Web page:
The Shorpy Archive
 
6000+ fine-art prints suitable for framing. Desk-size to sofa-size and larger, on archival paper or canvas.
 
Join and Share

 
Social Shorpy

To love him is to like him. Our goal: 100k "likes":

 
Syndicate content
Syndicate content
Syndicate content
Daily e-mail updates:

 
 
 
 
Member Photos


Photos submitted by Shorpy members.

 
Colorized Photos


Colorized photos submitted by members.

 
About the Photos

Most of the photos on this site were extracted from reference images (high-resolution tiffs, 20 to 200 megabytes in size) from the Library of Congress research archive. (To query the database click here.) Many were digitized by LOC contractors using a Sinar studio back. They are adjusted by your webmaster for contrast and color in Photoshop before being downsized and turned into the jpegs you see here.

 
 
JUMP TO PAGE   100  >  200  >  300  >  400  >  500  >  600
VINTAGRAPH • WPA • WWII • STAY ONE JUMP AHEAD OF TROUBLE, 1945

Columbia Basket-Ball: 1908

Columbia Basket-Ball: 1908

New York City circa 1908. "Basket-Ball, Columbia University." 8x10 glass negative, George Grantham Bain Collection. View full size.

 

University Hall Gymnasium

This image was taken looking east in the then-new gym in University Hall (started, 1895), at about 119th Street in the middle of campus. It's the rounded building on this map.

There is a running track around the upper level, where a man is standing. The track is still in use today. It's 1/10th of a mile, IIRC.

The windows face north and there was probably quite a lot of light in the space when the shot was taken. There as little or nothing built to the north, and the building planned for the top of the gym was never constructed.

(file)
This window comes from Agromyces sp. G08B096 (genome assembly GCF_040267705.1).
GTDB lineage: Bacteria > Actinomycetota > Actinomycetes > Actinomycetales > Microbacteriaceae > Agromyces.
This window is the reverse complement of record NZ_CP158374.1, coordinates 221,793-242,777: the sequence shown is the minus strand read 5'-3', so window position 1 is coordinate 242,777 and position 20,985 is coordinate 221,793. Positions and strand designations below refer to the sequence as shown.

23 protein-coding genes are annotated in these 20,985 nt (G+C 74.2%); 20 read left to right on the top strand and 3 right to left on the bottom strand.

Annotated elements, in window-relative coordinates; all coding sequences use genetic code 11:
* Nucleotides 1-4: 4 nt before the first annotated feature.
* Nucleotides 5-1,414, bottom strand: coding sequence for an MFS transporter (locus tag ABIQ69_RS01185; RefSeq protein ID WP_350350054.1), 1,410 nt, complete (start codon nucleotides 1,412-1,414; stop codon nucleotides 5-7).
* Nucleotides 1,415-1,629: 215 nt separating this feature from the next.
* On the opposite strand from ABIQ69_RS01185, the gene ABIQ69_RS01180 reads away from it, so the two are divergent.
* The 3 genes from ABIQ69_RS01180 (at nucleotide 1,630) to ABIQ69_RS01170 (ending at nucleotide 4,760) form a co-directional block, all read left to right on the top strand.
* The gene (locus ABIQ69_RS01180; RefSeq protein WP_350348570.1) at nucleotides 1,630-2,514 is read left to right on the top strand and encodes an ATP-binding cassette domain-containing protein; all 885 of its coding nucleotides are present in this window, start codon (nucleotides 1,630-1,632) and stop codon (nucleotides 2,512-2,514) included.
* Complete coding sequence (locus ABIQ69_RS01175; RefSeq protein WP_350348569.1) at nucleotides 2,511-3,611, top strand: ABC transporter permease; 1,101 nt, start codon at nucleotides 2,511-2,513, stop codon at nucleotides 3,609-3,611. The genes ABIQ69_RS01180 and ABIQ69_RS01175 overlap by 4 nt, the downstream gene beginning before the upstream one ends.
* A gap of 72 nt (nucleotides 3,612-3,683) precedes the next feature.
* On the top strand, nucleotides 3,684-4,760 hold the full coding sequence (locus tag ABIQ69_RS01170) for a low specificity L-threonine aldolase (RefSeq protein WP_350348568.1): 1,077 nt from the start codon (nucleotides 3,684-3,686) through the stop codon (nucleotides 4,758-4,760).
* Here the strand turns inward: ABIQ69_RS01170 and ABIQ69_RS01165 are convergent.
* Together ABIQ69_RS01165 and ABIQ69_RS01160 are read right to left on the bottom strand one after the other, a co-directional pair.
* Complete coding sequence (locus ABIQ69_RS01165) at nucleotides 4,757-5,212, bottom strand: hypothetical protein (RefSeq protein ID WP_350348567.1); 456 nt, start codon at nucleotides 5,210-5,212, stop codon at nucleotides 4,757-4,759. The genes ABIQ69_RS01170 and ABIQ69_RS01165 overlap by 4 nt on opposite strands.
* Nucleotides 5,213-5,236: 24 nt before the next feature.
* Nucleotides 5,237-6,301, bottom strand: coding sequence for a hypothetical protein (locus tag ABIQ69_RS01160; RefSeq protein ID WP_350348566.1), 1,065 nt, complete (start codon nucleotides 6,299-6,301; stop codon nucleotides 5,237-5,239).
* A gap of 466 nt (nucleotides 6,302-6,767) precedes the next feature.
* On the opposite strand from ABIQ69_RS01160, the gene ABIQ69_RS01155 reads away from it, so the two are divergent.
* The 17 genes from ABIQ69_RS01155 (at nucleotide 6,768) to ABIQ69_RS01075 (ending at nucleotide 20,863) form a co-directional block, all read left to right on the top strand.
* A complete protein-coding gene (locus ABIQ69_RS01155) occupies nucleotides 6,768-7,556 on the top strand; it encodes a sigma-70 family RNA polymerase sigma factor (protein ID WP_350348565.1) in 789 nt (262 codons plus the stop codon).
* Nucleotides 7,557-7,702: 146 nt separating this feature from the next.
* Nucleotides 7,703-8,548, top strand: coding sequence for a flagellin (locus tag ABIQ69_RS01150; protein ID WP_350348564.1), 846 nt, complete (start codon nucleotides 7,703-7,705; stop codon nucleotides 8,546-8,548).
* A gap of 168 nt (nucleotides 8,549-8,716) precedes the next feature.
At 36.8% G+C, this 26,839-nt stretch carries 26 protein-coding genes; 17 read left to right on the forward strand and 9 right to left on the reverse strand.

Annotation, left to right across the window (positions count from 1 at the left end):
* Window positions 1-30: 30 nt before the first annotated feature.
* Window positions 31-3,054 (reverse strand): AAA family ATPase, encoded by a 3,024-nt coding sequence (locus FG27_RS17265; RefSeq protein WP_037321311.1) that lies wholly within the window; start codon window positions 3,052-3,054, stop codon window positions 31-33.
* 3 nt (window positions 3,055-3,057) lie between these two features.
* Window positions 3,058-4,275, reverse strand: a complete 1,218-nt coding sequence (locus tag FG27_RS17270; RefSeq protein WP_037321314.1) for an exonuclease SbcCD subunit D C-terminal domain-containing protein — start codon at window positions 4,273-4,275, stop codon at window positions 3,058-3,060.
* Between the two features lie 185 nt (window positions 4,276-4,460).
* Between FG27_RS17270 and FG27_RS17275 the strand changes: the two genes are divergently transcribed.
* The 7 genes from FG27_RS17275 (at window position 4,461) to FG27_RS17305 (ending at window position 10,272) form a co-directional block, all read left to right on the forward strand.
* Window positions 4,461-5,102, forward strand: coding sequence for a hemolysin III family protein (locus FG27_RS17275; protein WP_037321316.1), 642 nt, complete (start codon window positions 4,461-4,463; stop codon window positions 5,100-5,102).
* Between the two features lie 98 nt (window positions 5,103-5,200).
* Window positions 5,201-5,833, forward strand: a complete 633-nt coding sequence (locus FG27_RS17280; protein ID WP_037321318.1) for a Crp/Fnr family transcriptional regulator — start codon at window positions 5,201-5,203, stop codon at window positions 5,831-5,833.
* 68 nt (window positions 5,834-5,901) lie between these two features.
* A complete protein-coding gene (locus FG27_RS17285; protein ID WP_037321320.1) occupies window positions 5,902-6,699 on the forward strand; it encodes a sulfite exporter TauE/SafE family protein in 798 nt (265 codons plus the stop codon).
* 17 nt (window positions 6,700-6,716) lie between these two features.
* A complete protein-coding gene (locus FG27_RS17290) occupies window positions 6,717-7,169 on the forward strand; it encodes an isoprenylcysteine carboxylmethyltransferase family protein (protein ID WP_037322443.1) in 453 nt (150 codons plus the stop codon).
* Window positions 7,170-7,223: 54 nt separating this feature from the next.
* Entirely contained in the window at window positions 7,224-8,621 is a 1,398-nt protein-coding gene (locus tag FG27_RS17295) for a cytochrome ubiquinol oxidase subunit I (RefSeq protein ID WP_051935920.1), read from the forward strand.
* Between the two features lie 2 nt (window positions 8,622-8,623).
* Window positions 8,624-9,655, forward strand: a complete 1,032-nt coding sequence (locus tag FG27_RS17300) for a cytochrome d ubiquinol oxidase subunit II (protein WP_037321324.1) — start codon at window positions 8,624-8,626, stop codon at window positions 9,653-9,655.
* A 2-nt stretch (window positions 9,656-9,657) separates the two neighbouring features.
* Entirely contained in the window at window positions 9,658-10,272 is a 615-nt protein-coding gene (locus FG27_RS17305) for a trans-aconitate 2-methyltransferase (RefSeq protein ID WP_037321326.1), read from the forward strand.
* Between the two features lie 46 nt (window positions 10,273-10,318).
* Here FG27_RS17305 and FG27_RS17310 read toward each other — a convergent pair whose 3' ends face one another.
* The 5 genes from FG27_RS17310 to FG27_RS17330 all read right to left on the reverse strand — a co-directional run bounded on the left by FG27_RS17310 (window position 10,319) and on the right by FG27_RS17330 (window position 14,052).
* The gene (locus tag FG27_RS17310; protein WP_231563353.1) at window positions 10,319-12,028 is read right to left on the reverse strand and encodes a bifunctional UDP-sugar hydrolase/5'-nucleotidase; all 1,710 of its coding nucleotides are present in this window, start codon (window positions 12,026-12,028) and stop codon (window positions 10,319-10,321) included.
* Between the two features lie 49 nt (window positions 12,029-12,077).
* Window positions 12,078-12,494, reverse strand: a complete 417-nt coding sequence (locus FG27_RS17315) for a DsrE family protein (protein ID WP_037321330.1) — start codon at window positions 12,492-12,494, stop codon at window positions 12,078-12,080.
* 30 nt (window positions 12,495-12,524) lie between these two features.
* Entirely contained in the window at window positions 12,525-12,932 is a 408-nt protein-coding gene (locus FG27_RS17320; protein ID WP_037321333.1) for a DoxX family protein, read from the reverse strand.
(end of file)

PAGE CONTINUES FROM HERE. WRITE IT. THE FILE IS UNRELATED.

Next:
Eyes Wide Open

Judging by the movement of the players, this looks like perhaps an exposure of 1/2 second to 1 second. The lens aperture had to be wide open considering the depth of focus. Film speed was still quite slow in 1908.

[Again I will point out that these photographs were not made on film. - Dave]

Mighty big negative

Is the actual negative 8 inches by 10 inches? Is that because of the lighting conditions? I noticed many other negatives on your site are smaller. Not too knowledgeable on older cameras, just curious.

[The negative is a windowpane-size sheet of glass, 8 by 10 inches. You could be right. A lot of GGB's indoor photography around this time was done on 8x10 plates. - Dave]

Is that you, Ichabod?

Strange effect, that fellow with the transparent head.

No lights, again

Notice the ceiling lights are off even though it appears rather dark. This was also noticed in the surgery thread, but the rooms were much brighter.

Perhaps the overhead lights weren't very strong.

[The overhead lights here are off. In the surgery photos the subjects are lit from behind the camera. - Dave]

Floor

That floor looks like it was very unforgiving if you fell or slid on it. Ouch!

Go to sleep

Dave I know it is early in California or at best very late at night when you posted this. Can't sleep?

[Well you know, I am not necessarily awake when a picture shows up. Image posting time is pre-settable. - Dave]

 
THE 100-YEAR-OLD PHOTO BLOG
Shorpy.com | History in HD is a vintage photo blog featuring thousands of high-definition images from the 1850s to 1950s. The site is named after Shorpy Higginbotham, a teenage coal miner who lived 100 years ago.

Syndicate content RSS | Contact Us | Privacy Policy | Photo Use | © 2014 Shorpy Inc.